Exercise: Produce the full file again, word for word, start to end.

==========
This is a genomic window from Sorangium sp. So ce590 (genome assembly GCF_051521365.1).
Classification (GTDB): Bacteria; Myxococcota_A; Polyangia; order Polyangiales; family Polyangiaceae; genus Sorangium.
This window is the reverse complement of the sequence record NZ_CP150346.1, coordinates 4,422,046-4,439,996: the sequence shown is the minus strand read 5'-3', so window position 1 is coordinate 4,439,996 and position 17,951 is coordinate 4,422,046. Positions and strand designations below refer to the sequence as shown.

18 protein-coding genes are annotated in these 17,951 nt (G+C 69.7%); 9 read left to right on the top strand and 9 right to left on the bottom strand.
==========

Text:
This is a genomic window from Sorangium sp. So ce590 (genome assembly GCF_051521365.1).
Classification (GTDB): Bacteria; Myxococcota_A; Polyangia; order Polyangiales; family Polyangiaceae; genus Sorangium.
This window is the reverse complement of the sequence record NZ_CP150346.1, coordinates 4,422,046-4,439,996: the sequence shown is the minus strand read 5'-3', so window position 1 is coordinate 4,439,996 and position 17,951 is coordinate 4,422,046. Positions and strand designations below refer to the sequence as shown.

18 protein-coding genes are annotated in these 17,951 nt (G+C 69.7%); 9 read left to right on the top strand and 9 right to left on the bottom strand.